Sun Valley, Idaho has been a holiday haven for members of the entertainment industry since the golden era of Hollywood, when the likes of Gary Cooper and Clark Gable flocked to the affluent ski resort. Today, the area remains a favored vacation getaway for such actors and filmmakers as Tom Hanks, Clint Eastwood and Chelsea Handler.
With a bounty of fir trees bedecked with twinkling lights and a blanket of pristine powdery snow, Sun Valley also marked the perfect spot for Variety and Sun Valley Film Festival’s Screening Series on Dec. 27 and 29, where more than 200 voting members of the Academy of Motion Pictures Arts and Sciences gathered at the Argyros Performing Arts Center for each of the two screenings—Clint Eastwood’s “Richard Jewell” and “The Cave,” the latest documentary from Oscar-nominated Syriran filmmaker Feras Fayyad.
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Teddy Grennan, founder of the Sun Valley Film Festival, and Candice Pate, the fest’s director, were both on hand for the screenings, citing the fest’s mission to “continue to nurture and develop up and coming filmmaking talent.”
Fayyad, who was denied entry into the United States due to Trump’s Muslim travel ban and could not attend the Academy Awards when his 2017 documentary “Last Men in Aleppo” was nominated for an Oscar, was likewise unable to attend the Sun Valley screening of “The Cave.” Danish-born producer, Kirstine Barfod, who is promoting the documentary in cities and fests throughout the United States in the coming months, was in attendance while the film’s protagonist, Amani Ballour, a Syrian pediatrician who saved thousands of lives while heading up an underground hospital in the besieged city of Al-Ghouta as it was pummeled under attack by Bashar al-Assad’s barbaric regime, appeared in conversation via Skype from her current home in Turkey, where she is awaiting an entry visa into Canada.
Both Barfod and Ballour cited the film’s importance in exposing the brutal, harrowing war crimes committed against Syrian civilians and the crucial need to call upon world leaders to step up and stop said atrocities, which have been raging since 2011.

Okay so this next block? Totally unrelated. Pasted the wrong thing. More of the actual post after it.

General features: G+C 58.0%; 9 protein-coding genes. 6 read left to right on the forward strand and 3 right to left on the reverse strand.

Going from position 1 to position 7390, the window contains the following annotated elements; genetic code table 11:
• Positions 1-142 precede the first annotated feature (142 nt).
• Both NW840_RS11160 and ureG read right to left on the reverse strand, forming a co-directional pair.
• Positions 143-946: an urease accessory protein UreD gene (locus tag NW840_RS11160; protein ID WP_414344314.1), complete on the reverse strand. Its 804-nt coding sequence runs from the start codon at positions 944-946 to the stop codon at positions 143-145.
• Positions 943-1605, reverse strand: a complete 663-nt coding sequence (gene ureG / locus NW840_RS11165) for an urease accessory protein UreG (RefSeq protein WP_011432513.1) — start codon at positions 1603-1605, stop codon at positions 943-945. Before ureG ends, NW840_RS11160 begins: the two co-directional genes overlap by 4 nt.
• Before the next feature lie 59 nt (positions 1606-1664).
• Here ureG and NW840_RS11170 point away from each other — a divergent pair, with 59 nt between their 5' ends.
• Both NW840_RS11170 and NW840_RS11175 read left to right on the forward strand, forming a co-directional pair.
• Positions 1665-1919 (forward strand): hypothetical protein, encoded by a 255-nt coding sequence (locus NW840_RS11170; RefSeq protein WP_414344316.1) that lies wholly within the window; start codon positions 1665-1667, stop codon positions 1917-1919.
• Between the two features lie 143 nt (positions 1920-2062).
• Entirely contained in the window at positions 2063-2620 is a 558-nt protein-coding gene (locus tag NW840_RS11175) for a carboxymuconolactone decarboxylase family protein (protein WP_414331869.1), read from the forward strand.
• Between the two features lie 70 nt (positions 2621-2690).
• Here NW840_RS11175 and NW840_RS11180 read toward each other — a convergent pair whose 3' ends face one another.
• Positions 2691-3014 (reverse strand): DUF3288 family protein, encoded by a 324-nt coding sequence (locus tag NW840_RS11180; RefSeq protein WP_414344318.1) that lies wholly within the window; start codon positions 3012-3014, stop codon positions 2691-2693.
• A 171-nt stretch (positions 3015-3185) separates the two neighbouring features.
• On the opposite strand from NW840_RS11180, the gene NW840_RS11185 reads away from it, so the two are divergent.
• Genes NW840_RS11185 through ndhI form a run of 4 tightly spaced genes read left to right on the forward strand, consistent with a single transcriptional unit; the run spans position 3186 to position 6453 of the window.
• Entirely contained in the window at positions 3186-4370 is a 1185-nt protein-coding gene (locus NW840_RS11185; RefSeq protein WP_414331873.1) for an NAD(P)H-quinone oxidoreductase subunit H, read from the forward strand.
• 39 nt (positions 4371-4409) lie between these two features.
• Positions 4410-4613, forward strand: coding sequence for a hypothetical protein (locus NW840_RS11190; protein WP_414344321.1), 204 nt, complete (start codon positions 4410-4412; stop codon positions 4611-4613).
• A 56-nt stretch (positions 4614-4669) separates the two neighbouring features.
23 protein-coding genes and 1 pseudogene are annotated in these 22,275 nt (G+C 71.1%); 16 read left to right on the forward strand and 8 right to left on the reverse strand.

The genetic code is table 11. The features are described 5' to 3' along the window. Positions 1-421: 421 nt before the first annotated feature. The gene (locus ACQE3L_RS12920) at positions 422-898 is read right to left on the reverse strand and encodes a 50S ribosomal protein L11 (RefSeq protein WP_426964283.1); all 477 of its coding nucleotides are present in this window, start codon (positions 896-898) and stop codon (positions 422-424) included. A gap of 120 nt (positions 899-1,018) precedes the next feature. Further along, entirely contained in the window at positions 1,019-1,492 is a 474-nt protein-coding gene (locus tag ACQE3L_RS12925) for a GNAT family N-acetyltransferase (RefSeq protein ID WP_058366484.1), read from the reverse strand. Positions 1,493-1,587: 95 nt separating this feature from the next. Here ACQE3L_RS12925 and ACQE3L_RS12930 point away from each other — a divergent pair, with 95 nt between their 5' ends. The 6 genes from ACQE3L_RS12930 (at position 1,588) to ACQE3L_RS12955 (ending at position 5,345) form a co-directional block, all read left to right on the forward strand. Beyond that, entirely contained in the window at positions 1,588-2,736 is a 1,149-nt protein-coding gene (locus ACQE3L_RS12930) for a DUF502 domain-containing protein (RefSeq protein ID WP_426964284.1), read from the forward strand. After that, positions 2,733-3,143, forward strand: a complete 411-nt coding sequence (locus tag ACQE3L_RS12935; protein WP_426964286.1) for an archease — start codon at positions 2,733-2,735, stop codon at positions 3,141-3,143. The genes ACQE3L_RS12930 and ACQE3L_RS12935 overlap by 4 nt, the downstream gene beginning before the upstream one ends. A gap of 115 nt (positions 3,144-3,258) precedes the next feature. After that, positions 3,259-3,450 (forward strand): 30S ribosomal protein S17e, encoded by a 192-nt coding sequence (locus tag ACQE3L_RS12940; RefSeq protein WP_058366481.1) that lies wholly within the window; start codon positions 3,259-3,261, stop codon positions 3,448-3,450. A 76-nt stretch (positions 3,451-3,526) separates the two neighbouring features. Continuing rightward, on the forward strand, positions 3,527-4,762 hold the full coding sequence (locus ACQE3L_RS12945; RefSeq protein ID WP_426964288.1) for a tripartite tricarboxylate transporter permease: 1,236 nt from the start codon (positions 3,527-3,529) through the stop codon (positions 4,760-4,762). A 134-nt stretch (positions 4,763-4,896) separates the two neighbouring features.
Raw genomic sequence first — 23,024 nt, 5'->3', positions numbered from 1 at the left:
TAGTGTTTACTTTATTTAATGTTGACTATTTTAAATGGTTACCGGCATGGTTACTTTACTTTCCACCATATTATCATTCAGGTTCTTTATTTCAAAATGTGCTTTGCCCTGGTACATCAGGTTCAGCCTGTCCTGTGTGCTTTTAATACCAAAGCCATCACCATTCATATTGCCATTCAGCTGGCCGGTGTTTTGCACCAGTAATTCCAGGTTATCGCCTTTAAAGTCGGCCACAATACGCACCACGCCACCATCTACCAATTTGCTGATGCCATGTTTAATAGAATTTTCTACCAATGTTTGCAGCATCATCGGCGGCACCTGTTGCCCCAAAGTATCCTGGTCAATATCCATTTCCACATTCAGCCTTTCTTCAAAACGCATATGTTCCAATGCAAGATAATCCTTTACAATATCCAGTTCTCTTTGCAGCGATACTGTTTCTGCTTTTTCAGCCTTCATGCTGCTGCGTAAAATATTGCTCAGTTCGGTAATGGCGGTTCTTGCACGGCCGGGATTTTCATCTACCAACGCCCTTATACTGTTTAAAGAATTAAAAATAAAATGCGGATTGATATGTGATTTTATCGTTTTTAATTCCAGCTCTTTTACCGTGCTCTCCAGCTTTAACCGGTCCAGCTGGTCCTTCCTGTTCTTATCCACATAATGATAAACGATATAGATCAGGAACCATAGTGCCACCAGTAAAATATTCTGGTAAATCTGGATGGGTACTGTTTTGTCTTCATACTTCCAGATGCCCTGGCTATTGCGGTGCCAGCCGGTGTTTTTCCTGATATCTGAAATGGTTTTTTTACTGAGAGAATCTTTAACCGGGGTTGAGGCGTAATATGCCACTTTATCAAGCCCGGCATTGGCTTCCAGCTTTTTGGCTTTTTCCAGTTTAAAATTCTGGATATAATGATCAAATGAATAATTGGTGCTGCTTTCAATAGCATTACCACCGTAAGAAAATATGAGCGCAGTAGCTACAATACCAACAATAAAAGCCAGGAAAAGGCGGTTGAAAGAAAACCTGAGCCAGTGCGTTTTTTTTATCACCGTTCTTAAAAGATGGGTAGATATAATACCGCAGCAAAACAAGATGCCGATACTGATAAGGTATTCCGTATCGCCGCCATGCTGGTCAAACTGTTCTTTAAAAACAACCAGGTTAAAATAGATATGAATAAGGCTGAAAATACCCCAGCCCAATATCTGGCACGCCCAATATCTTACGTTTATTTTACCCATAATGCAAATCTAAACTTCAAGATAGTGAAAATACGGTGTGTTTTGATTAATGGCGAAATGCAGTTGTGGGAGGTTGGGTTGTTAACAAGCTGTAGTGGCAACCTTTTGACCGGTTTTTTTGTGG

They also announced the launch of the Al Amal “Hope” Fund, created in October to help Ballour with the support and tools required to aid women’s empowerment, female leadership in conflict zones, improved and safer access to medication, as well as educator and mentor young children in Syria.
“The fund was created to help women and support women in conflict zones,” said Ballour. “They are very powerful, they are very strong and they need help. They need someone to support them and to tell them about their rights. We will work with women in the medical field and give them a chance to get a good education and find a job because we believe that they can change their life. We worked in the most difficult circumstances and we make change and we will change the situation of women and the image of women not only in Syria but around the world.”
National Geographic, who is distributing the “The Cave,” which will be out wide in theaters in 2020, also sponsored the event. Sun Valley Film Festival returns in 2020 from March 18-22.
(Pictured: Featured image: Kirstine Barfod; Insert: Malina Saval, Candice Pate, Kirstine Bardfod, Teddy Grennan)
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